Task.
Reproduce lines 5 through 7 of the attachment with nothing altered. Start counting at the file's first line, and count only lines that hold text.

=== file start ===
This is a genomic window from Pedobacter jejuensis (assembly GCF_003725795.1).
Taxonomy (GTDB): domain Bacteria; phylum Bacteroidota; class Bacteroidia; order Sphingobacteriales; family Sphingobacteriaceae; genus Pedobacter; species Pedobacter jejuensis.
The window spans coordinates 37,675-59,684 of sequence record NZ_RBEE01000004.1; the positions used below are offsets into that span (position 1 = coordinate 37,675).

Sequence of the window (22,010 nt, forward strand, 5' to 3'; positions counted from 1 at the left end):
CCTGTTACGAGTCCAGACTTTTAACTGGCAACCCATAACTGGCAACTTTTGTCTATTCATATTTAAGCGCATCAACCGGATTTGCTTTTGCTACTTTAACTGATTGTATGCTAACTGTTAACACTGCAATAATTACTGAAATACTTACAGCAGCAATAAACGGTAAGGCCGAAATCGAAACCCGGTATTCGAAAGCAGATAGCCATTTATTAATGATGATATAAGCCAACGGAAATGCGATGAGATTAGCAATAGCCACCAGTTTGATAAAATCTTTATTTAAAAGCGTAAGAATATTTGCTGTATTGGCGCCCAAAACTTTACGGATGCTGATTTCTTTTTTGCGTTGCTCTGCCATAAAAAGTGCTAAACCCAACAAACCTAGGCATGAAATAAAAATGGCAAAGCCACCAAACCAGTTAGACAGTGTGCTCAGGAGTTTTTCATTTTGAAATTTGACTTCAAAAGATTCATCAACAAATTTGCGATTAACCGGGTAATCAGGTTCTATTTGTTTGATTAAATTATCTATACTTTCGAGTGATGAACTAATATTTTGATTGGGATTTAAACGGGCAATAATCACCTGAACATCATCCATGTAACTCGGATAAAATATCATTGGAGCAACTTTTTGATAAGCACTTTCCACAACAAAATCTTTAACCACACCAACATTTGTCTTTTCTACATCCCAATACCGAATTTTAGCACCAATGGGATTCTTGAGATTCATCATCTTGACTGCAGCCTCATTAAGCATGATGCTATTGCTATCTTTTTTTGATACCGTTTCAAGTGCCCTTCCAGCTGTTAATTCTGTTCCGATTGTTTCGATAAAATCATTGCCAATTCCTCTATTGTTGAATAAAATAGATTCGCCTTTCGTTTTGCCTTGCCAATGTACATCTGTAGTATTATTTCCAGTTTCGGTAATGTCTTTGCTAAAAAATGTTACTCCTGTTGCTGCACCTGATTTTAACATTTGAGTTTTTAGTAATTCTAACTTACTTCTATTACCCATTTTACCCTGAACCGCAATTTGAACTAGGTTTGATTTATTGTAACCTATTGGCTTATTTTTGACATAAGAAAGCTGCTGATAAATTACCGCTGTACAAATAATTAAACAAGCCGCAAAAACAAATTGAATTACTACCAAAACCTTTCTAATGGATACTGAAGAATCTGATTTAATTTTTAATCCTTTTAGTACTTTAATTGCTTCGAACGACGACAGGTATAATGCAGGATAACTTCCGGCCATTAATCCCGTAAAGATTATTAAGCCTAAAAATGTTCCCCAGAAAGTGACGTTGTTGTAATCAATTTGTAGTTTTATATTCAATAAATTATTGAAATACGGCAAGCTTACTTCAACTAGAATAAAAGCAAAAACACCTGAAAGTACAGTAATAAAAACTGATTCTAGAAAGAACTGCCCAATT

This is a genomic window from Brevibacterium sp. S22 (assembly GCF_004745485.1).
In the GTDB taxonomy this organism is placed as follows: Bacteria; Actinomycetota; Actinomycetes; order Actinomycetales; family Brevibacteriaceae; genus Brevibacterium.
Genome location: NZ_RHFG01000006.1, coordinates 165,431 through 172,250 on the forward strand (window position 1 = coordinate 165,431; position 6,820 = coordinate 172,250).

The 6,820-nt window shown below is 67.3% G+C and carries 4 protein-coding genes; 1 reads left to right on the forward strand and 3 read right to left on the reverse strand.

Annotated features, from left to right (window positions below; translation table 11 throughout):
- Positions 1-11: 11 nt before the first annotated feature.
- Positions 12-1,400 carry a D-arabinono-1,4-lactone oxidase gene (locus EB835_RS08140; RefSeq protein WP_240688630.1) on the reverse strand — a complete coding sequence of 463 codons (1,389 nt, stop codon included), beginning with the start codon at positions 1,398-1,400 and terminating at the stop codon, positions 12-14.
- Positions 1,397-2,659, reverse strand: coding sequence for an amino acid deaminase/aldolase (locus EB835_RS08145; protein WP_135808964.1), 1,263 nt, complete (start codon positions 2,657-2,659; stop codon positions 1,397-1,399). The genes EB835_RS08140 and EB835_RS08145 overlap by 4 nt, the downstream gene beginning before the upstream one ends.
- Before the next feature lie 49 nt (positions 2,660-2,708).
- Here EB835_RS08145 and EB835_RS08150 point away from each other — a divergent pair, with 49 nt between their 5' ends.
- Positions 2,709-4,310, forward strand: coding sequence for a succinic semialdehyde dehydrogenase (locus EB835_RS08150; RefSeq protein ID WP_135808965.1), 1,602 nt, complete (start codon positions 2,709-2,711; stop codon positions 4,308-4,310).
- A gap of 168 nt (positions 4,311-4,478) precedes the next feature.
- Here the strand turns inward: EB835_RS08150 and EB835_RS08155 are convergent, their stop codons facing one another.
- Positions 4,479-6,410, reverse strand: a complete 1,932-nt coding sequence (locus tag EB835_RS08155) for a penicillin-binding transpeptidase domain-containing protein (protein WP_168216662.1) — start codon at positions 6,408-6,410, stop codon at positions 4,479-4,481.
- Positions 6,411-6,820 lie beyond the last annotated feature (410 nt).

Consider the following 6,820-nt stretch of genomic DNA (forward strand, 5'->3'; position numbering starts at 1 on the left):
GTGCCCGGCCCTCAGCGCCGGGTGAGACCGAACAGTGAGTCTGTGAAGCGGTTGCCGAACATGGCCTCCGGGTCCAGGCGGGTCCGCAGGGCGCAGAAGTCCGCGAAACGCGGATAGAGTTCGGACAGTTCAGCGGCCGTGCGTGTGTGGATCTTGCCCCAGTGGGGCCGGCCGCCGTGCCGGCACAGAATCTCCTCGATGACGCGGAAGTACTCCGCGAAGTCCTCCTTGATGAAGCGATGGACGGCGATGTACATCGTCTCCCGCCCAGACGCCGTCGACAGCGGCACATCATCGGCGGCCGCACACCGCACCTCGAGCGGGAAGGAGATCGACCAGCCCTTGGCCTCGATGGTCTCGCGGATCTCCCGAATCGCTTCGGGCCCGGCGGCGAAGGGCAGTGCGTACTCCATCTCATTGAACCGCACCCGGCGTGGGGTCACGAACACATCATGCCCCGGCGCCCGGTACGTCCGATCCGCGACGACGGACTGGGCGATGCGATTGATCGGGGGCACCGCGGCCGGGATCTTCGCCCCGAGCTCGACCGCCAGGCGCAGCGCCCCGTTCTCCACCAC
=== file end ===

CCTGTTACGAGTCCAGACTTTTAACTGGCAACCCATAACTGGCAACTTTTGTCTATTCATATTTAAGCGCATCAACCGGATTTGCTTTTGCTACTTTAACTGATTGTATGCTAACTGTTAACACTGCAATAATTACTGAAATACTTACAGCAGCAATAAACGGTAAGGCCGAAATCGAAACCCGGTATTCGAAAGCAGATAGCCATTTATTAATGATGATATAAGCCAACGGAAATGCGATGAGATTAGCAATAGCCACCAGTTTGATAAAATCTTTATTTAAAAGCGTAAGAATATTTGCTGTATTGGCGCCCAAAACTTTACGGATGCTGATTTCTTTTTTGCGTTGCTCTGCCATAAAAAGTGCTAAACCCAACAAACCTAGGCATGAAATAAAAATGGCAAAGCCACCAAACCAGTTAGACAGTGTGCTCAGGAGTTTTTCATTTTGAAATTTGACTTCAAAAGATTCATCAACAAATTTGCGATTAACCGGGTAATCAGGTTCTATTTGTTTGATTAAATTATCTATACTTTCGAGTGATGAACTAATATTTTGATTGGGATTTAAACGGGCAATAATCACCTGAACATCATCCATGTAACTCGGATAAAATATCATTGGAGCAACTTTTTGATAAGCACTTTCCACAACAAAATCTTTAACCACACCAACATTTGTCTTTTCTACATCCCAATACCGAATTTTAGCACCAATGGGATTCTTGAGATTCATCATCTTGACTGCAGCCTCATTAAGCATGATGCTATTGCTATCTTTTTTTGATACCGTTTCAAGTGCCCTTCCAGCTGTTAATTCTGTTCCGATTGTTTCGATAAAATCATTGCCAATTCCTCTATTGTTGAATAAAATAGATTCGCCTTTCGTTTTGCCTTGCCAATGTACATCTGTAGTATTATTTCCAGTTTCGGTAATGTCTTTGCTAAAAAATGTTACTCCTGTTGCTGCACCTGATTTTAACATTTGAGTTTTTAGTAATTCTAACTTACTTCTATTACCCATTTTACCCTGAACCGCAATTTGAACTAGGTTTGATTTATTGTAACCTATTGGCTTATTTTTGACATAAGAAAGCTGCTGATAAATTACCGCTGTACAAATAATTAAACAAGCCGCAAAAACAAATTGAATTACTACCAAAACCTTTCTAATGGATACTGAAGAATCTGATTTAATTTTTAATCCTTTTAGTACTTTAATTGCTTCGAACGACGACAGGTATAATGCAGGATAACTTCCGGCCATTAATCCCGTAAAGATTATTAAGCCTAAAAATGTTCCCCAGAAAGTGACGTTGTTGTAATCAATTTGTAGTTTTATATTCAATAAATTATTGAAATACGGCAAGCTTACTTCAACTAGAATAAAAGCAAAAACACCTGAAAGTACAGTAATAAAAACTGATTCTAGAAAGAACTGCCCAATT

This is a genomic window from Brevibacterium sp. S22 (assembly GCF_004745485.1).
In the GTDB taxonomy this organism is placed as follows: Bacteria; Actinomycetota; Actinomycetes; order Actinomycetales; family Brevibacteriaceae; genus Brevibacterium.